Zim vote seriously flawed - observers
01 August 2013, 12:56
Harare - Zimbabwe President Robert Mugabe's party claimed on
Thursday that the veteran leader had won the hard-fought election over his
long-time rival but local observers charged that the vote was seriously flawed.
"We have romped [to victory] in a very emphatic manner.
We have defeated the MDC [Movement for Democratic Change]," a top member
of Mugabe's Zanu-PF party told AFP.
He said Mugabe had trounced three-time challenger Morgan
Tsvangirai in Wednesday's vote and that the Zanu-PF had retaken many parliamentary
seats in urban areas, where support for the MDC was believed to be strong.
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There was no immediate confirmation from election
authorities about the claim, and no official results have yet been issued from
the presidential and parliamentary vote.
And local observers cited a slew of flaws that called into
question the victory claim, after the MDC charged that Mugabe's rivals had been
engaged in vote-rigging.
"The election is seriously compromised," said
Solomon Zwana, the chairperson of Zimbabwe Election Support Network. "Up
to a million voters were disenfranchised."
Regional observers from the African Union had said the
process had been "orderly and fair" while the United States said it
was too early to make a full judgement.
Turnout was reported to be high nationwide after queues of
Zimbabweans lined up for hours to vote in the first election since bloody polls
in 2008 that led to the creation of an uneasy government alliance between
Mugabe and Tsvangirai.
The 89-year-old Mugabe, Africa's oldest leader, is seeking a
seventh term but Tsvangirai has voiced hope the election will usher in a new
era for the troubled southern African nation.
Final results had been expected within five days of the
election and police warned on Wednesday that anyone trying to release
unofficial figures ahead of time risked being arrested.
Mugabe himself had even threatened to arrest Tsvangirai if
he tried to declare an early victory.
The African Union, which has been accused of whitewashing
problems in the run-up to the vote, said initial reports indicated it was
"peaceful, orderly, free and fair".
US State Department spokesperson Marie Harf also said early
signs indicated a "peaceful environment" - but that it was too soon
to say if the election had been fair.
"We've made clear to the government of Zimbabwe and the
region that further reductions in our sanctions will only occur if these next
elections are credible, transparent and reflect the will of the Zimbabwean
people," she said.
Despite the tensions over the rigging allegations and the
fierce rhetoric of the campaign, there were no reports of widespread violence.
Many of the 6.4 million eligible voters started queueing
before sunrise in the winter cold, hours before polls opened. The lines
continued well into the evening, with many marking their ballots by candle
Mugabe said after he cast his ballot there was "no
pressure" being exerted on voters.
Series of violent crackdowns
On Tuesday the firebrand had vowed to step down if
Tsvangirai was the victor, saying: "If you lose you must surrender."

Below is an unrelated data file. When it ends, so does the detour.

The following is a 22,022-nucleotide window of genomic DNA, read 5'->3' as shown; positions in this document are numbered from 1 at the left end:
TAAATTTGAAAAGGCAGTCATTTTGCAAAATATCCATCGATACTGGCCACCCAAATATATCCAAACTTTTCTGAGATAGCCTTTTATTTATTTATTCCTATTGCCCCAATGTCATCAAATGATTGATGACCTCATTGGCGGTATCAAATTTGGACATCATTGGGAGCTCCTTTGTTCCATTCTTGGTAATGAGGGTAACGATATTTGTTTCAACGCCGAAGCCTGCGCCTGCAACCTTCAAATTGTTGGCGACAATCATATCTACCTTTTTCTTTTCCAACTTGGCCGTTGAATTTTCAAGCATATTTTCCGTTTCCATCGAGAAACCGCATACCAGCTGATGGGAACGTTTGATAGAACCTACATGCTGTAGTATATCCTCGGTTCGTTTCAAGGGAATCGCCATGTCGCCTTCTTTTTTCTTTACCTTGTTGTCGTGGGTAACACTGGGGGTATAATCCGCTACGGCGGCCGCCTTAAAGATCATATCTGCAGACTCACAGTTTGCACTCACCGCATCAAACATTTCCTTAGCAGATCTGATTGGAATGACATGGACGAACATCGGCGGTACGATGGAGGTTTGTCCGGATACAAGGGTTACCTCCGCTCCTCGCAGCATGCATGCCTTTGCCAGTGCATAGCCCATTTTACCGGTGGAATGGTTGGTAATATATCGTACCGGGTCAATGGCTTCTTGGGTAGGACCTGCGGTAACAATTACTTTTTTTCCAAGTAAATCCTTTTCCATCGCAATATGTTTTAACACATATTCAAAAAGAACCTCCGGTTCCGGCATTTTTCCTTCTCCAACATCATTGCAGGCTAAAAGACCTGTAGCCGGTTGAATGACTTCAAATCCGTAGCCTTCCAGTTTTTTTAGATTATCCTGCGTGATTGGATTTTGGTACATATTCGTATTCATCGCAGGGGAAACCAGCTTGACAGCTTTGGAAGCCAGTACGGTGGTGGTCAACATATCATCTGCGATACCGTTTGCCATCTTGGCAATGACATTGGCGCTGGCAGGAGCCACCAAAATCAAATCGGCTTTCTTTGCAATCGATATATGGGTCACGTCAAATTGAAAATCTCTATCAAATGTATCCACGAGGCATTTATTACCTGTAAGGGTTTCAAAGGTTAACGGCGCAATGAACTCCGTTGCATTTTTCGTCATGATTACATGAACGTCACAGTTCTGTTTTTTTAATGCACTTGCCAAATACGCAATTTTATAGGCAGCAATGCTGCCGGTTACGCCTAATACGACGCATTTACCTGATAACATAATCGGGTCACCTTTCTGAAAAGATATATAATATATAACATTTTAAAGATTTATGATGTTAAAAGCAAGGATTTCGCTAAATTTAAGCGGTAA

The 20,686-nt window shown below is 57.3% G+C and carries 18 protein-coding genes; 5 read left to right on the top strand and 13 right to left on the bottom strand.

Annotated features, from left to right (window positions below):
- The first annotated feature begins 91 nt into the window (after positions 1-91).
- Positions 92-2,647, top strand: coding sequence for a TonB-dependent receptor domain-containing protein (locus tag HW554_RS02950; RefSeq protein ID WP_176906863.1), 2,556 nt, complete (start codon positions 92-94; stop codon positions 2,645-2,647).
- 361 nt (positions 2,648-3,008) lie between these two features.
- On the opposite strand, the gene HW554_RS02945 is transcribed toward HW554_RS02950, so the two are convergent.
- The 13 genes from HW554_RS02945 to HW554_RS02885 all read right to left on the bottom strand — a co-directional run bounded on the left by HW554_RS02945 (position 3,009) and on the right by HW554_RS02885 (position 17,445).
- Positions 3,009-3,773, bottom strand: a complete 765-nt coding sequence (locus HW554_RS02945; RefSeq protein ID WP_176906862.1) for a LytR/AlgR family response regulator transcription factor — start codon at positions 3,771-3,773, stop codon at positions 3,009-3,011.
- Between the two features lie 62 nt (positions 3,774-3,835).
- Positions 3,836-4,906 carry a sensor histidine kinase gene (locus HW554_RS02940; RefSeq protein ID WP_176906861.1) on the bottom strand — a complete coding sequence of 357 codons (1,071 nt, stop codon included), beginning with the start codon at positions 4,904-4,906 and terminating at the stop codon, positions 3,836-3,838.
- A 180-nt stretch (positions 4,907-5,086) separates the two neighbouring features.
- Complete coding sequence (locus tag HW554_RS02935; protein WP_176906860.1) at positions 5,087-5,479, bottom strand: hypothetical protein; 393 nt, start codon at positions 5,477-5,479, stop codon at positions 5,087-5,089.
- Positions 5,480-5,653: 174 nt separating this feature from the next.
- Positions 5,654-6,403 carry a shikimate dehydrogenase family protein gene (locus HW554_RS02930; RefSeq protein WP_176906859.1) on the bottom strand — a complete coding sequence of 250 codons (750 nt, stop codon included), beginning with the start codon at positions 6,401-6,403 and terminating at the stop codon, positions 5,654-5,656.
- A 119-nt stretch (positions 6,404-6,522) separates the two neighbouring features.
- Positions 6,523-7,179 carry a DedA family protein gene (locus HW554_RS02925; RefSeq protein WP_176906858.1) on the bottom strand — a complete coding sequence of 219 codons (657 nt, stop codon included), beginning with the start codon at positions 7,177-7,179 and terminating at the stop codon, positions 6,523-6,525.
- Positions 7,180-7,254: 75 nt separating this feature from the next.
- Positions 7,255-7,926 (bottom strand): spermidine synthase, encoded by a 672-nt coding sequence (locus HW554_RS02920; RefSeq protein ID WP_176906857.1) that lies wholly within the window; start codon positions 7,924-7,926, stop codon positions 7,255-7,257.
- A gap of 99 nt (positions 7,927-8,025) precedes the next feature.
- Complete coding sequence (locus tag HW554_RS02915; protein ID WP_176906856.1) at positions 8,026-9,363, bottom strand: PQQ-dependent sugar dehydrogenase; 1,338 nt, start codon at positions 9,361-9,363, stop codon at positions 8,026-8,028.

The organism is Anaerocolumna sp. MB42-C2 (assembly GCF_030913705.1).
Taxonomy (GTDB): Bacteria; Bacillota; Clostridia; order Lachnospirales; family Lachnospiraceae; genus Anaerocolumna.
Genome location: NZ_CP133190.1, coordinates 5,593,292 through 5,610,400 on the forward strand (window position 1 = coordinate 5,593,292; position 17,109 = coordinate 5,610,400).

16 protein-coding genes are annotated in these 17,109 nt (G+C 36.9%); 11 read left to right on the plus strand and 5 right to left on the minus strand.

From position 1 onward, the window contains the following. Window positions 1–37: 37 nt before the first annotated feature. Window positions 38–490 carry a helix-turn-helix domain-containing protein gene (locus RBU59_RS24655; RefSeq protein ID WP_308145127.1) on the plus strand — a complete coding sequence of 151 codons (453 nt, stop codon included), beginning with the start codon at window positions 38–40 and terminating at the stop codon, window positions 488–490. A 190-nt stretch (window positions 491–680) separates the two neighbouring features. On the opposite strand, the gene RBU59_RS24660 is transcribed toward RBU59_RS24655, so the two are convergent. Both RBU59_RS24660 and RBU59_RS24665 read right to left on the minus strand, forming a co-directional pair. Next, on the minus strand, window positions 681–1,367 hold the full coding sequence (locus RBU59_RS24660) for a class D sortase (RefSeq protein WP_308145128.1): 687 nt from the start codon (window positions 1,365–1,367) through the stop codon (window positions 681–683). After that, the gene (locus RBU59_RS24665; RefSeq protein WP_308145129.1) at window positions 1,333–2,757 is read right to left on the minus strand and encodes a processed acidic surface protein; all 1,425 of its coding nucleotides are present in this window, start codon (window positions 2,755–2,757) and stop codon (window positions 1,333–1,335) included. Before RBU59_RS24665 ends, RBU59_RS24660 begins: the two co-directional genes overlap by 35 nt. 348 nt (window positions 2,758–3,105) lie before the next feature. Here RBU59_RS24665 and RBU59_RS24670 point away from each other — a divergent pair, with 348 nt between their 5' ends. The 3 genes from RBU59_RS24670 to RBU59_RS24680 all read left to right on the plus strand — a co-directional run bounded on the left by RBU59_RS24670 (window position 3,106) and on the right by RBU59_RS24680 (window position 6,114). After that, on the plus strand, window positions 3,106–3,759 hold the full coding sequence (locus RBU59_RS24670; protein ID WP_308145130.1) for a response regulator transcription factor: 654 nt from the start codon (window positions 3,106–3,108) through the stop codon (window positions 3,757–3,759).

Mugabe came to prominence as a hero of Africa's liberation
movement, guiding Zimbabwe to independence in 1980 from Britain and white minority
But his military-backed rule has been marked by a series of
violent crackdowns, economic crises and suspect elections that have brought
international sanctions and made him a pariah in the West.
As the economy recovers from a crisis that saw mass
unemployment and galloping inflation, Mugabe loyalists insist their hero is
"tried and tested" and dismiss concerns about his age.
Mugabe had focused his campaign on attacking homosexuals and
on promises to widen the redistribution of wealth to poor black Zimbabweans.
Tsvangirai himself predicted the MDC would win "quite
"This is a very historic moment for all of us," he
said Wednesday. It is the time to "complete the change".
Tsvangirai won the first round of voting in 2008, but was
forced out of the race after 200 of his supporters were killed and thousands
more injured in suspected state-backed attacks.
But the 61-year-old former union boss has repeatedly voiced
concerns that the election was being rigged and the MDC on Wednesday listed a
battery of alleged irregularities.
Finance Minister Tendai Biti, a senior MDC member, said the
names of thousands of voters were missing from the electoral roll and that
there were two million dead people on the lists.
The MDC handed its evidence to observers from the Southern
African Development Community (SADC) and since no Western groups were allowed
to monitor the polls, its account will be closely watched.
Tsvangirai hopes his plans to lure back foreign investors,
create a million jobs in five years and improve public services will deliver a
But some analysts had cautioned against interpreting high
urban turnout as a sign Tsvangirai would sweep the election -- in which the
victor needs more than 50% to avoid a second round.
"This election is going to be decided in the rural
areas," where two thirds of Zimbabweans live and where Mugabe enjoys
strong support, said Michael Bratton, founder of pollsters Afrobarometer.
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